July 11, 2009
Jan Swoope - email@example.com
Walter Lanier â€œRedâ€ Barber was born in Columbus in 1908. He left the Friendly City decades ago, going on to become one of the most famous broadcasters in sports history. He was the play-by-play pioneer of televised Major League Baseball, the first voice of the Cincinnati Reds and the Brooklyn Dodgers, and, in 1978, the first broadcaster to enter the Baseball Hall of Fame, along with Mel Allen. With colorful phrases like â€œtearinâ€™ up the patchâ€ and â€œIâ€™ll be a suck-egg mule,â€ he carried a bit of his Southern roots with him wherever he leaned into a microphone.
Now, thanks to renowned announcer Pat Hughes, voice of the Chicago Cubs on station WGN in Illinois, excerpts of Barberâ€™s ground-breaking commentary live on in a tribute CD available at the Tennessee Williams Welcome Center at 300 Main St., Columbus.
Hughes grew up listening to the voices of baseballâ€™s past over the air waves. He is paying his respects by compiling the Hall of Fame Series of recordings honoring greats like Barber. According to baseball researcher and public speaker Glenn Lautzenhiser, of Columbus, â€œItâ€™s an amazing story and one I never expected to be a part of.â€
Out of the blue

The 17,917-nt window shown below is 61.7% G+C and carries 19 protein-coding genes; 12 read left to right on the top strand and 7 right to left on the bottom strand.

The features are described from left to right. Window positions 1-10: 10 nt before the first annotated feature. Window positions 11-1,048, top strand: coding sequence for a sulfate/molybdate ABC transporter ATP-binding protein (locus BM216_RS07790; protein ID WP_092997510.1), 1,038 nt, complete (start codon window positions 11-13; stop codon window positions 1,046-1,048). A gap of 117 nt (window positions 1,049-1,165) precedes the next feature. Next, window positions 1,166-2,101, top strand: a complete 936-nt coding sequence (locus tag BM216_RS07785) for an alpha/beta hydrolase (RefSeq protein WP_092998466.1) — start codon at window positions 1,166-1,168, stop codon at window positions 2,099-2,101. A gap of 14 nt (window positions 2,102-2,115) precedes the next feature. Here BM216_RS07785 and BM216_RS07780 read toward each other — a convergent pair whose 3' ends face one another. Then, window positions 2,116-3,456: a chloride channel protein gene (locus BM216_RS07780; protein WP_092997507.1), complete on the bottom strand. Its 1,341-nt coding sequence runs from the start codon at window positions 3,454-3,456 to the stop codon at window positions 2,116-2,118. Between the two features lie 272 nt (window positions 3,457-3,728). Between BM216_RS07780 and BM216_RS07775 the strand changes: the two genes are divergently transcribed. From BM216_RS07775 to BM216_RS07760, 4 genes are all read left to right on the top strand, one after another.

As part of a local group spearheading the February 2008 centenary celebration and historic marker dedication remembering Barber, Lautzenhiser was on the receiving end of a surprising phone call from Hughes in the fall of 2007.
â€œJust out of the blue, he called and said something like â€~Glenn, I know you donâ€™t know me, but this is Pat Hughes at WGN. I heard what you folks in Columbus are doing to honor Red Barber, and Iâ€™m going to do my part,â€™â€ said Lautzenhiser, a member of the Society for American Baseball Research, as well as the Brooklyn Dodgers Fan Club.
This past spring, Hughes contacted the baseball devotee again, to say the tribute to the man known as Olâ€™ Redhead was near completion.
â€œRed Barber had so many firsts associated with his name,â€ said Lautzenhiser. â€œHe truly was one of the all-time greats, and an inspiration and mentor to many other announcers. Pat Hughes is a first-rate broadcaster himself, and the fact that a guy of this stature would honor a fellow Columbian means a lot.â€
The CD, with a running time of 46 minutes, contains 17 segments, including excerpts from Barberâ€™s play-by-play of the 1934 and 1947 World Series. The cost is $15, plus tax. The Welcome Center is open Monday through Saturday, from 8:30 a.m. to 5 p.m., and on Sundays from noon until 5 p.m.
For more information about the Baseball Voices Hall of Fame Series, visit www.baseballvoices.com.
The historic marker honoring Barber can be seen on Military Road, near Fourth Avenue North, where he spent his early years.
Jan Swoope is the Lifestyles Editor for The Commercial Dispatch.